Similarly, Around 2,000 firefighters have been battling 8,000 acres of wildfires in the French region of Provence. More than 10,000 people have been evacuated from the Rhone river delta area which has been affected by drought, and there had been concerns that one of the blazes was close to Marseille which houses a number of petrochemical plants.
The fires are now reportedly under control but a high state of alert is being maintained.
Meanwhile, wildfires continue to wreak havoc in Spain. Some seven per cent of the La Palma island, part of the country’s Canary Islands was “devoured” by a wildfire and wildfires have also spread across 9,120 acres of land in the northern Spanish region of Galicia, reported UNISDR.
Additionally, UNISDR said that the Soberanes fire in northern California, near the Big Sur region, is now 50 per cent contained after growing to more than 67,000 acres. Some 4,800 firefighters have been deployed but 57 homes have been destroyed.
The wildfire in the United States was caused by an illegal unattended campfire, added the press release.
UNISDR also said that according to its Global Assessment Report, published in 2013, wildfires have a devastating impact on natural capital that has not be adequately accounted for, noting “Fires affect numerous ecosystem services including carbon storage, support to biodiversity, protection of water sources, reduction of soil erosion and land degradation and climate regulation.”
It stated that such fires may be leading to a loss of ecosystem services in the range of $146 to $191 billion per year.
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Ban congratulates Kazakhstan on its signing of the Paris Agreement on climate change
3 August 2016 In a meeting with the Minister of Foreign Affairs of Kazakhstan, Erlan Idrissov, United Nations Secretary-General Ban Ki-moon congratulated the country on its recent election as a non-permanent member of the UN Security Council, as well on its signing of the Paris Agreement under the UN Framework Convention on Climate Change (UNFCCC).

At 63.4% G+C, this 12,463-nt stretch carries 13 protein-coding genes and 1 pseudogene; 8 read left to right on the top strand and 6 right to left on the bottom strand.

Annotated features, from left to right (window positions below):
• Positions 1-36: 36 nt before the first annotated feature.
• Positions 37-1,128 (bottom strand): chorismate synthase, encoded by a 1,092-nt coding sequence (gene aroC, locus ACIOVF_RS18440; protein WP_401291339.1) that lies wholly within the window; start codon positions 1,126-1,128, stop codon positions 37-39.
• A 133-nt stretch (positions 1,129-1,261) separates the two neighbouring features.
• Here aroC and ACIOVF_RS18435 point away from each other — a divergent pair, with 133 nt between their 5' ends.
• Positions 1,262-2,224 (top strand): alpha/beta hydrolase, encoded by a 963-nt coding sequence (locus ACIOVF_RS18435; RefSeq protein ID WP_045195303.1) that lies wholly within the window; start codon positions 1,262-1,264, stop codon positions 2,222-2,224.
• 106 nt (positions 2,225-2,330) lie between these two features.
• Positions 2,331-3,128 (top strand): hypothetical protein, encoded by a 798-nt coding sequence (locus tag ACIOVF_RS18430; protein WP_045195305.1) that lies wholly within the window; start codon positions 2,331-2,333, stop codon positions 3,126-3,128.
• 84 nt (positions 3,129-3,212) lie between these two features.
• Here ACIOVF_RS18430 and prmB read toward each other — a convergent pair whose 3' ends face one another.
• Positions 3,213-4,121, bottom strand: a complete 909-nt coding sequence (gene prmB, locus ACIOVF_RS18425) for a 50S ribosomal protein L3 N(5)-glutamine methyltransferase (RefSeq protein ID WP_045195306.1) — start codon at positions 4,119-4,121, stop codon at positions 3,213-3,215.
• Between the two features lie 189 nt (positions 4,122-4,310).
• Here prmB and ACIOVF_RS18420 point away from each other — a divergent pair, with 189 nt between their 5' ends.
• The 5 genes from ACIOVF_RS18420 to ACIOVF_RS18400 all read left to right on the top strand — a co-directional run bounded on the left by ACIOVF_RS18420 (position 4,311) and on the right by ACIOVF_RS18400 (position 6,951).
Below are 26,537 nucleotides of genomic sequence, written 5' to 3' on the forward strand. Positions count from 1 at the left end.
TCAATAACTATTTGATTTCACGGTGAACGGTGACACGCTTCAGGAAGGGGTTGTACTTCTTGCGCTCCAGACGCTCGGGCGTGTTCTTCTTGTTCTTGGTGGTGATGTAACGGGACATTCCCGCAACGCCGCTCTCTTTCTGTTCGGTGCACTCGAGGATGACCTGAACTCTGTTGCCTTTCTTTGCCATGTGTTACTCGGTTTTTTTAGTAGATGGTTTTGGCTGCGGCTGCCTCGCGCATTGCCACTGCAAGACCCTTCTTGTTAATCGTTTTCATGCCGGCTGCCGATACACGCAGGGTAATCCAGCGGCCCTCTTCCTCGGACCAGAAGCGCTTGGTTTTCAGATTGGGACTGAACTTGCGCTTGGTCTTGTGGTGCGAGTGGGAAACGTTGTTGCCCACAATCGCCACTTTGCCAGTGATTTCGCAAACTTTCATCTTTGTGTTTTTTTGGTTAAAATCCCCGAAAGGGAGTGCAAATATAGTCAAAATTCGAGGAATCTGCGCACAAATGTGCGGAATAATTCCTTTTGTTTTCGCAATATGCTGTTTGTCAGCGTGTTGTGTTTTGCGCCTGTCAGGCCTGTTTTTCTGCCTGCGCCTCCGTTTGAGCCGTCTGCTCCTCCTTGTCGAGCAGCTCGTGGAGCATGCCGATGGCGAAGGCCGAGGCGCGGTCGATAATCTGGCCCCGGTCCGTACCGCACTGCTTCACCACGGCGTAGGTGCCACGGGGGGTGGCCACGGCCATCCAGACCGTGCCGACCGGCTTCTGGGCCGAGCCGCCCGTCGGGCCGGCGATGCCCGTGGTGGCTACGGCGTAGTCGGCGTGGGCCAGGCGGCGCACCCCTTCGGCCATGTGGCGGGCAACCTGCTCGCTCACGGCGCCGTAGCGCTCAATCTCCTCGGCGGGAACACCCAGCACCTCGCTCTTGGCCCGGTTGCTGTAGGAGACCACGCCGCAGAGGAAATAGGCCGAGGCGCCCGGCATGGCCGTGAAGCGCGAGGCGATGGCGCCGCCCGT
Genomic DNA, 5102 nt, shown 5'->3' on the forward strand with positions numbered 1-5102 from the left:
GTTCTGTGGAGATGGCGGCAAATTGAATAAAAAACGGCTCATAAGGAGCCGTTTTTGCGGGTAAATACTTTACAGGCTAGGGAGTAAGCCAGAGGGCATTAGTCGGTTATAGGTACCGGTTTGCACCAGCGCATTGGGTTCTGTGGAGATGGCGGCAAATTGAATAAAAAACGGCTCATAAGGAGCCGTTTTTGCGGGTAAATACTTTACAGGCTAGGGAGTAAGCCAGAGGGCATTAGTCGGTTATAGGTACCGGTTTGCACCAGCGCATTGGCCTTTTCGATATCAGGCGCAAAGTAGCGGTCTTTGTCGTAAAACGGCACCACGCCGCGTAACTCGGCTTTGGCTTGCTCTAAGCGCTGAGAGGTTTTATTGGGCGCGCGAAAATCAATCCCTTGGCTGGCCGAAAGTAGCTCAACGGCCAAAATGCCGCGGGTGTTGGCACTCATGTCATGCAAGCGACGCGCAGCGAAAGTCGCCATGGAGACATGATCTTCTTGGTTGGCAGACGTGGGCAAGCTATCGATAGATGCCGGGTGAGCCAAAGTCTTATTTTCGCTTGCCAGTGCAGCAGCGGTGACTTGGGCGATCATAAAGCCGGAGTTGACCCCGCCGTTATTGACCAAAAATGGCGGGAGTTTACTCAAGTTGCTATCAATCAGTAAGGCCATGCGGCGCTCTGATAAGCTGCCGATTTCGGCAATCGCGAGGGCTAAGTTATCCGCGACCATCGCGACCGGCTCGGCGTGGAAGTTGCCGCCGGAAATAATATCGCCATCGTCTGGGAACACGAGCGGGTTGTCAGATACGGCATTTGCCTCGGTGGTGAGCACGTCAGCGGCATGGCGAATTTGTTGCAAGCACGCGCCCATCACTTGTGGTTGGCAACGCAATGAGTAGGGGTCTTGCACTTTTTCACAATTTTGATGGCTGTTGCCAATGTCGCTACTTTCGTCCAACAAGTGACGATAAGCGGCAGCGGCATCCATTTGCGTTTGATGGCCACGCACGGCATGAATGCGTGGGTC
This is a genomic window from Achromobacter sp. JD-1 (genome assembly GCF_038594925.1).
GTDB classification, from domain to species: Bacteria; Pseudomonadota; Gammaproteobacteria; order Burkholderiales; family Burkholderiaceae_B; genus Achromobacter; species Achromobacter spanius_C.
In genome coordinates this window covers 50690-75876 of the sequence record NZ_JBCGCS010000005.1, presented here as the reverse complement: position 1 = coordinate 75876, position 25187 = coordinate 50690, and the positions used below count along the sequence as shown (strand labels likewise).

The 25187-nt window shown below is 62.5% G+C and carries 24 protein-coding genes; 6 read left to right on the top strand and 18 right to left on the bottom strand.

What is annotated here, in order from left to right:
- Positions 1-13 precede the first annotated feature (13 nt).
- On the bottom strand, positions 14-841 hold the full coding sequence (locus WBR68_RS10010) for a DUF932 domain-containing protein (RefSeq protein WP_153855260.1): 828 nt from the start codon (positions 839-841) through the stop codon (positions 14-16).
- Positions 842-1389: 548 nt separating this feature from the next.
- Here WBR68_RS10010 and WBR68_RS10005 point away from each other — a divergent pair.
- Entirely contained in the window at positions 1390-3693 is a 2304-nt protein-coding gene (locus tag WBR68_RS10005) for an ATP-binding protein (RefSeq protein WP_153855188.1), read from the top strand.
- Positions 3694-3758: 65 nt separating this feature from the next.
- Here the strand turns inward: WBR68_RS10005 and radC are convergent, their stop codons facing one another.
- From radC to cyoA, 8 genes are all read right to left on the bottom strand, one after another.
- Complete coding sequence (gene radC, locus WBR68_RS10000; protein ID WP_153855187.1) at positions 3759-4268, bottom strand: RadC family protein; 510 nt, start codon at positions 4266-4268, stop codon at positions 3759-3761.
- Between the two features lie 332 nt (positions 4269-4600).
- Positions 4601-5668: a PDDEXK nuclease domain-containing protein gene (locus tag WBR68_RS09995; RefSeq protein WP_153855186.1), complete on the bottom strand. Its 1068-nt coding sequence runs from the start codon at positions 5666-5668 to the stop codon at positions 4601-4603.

According to a readout issued late yesterday by the Office of the Spokesperson for the Secretary-General, the UN chief and the Minister also exchanged views on projects in the field of sustainable development related to the cooperation between the UN and Kazakhstan, and the initiatives the country is spearheading in the UN.
Kazakhstan, along with Sweden, Bolivia and Ethiopia, were elected to serve on Security Council for a two year term, starting from 1 January 2017. The remaining seat will be shared by Italy and the Netherlands, each with a one-year term.
The Security Council has 15 members, including five permanent. The five permanent members, each with the power of veto, are China, France, Russia, the United Kingdom and the United States. Other current non-permanent members are Japan, Egypt, Senegal, Ukraine and Uruguay.
Paris Agreement now has 180 signatories
With Kazakhstan’s signing and as of 3 August, the Paris Agreement now has 180 signatories.
174 countries and the European Union signed the Agreement at a high-level signature ceremony convened by the Secretary General at the UN Headquarters in New York on 22 April 2016, the day the Agreement was opened for signature.
Also, of the 180 signatory countries, 22 have deposited their instruments of ratification, acceptance or approval.
The agreement will enter into force 30 days after at least 55 countries, accounting for 55 per cent of global greenhouse gas emissions, deposit their instruments of ratification or acceptance with the Secretary-General.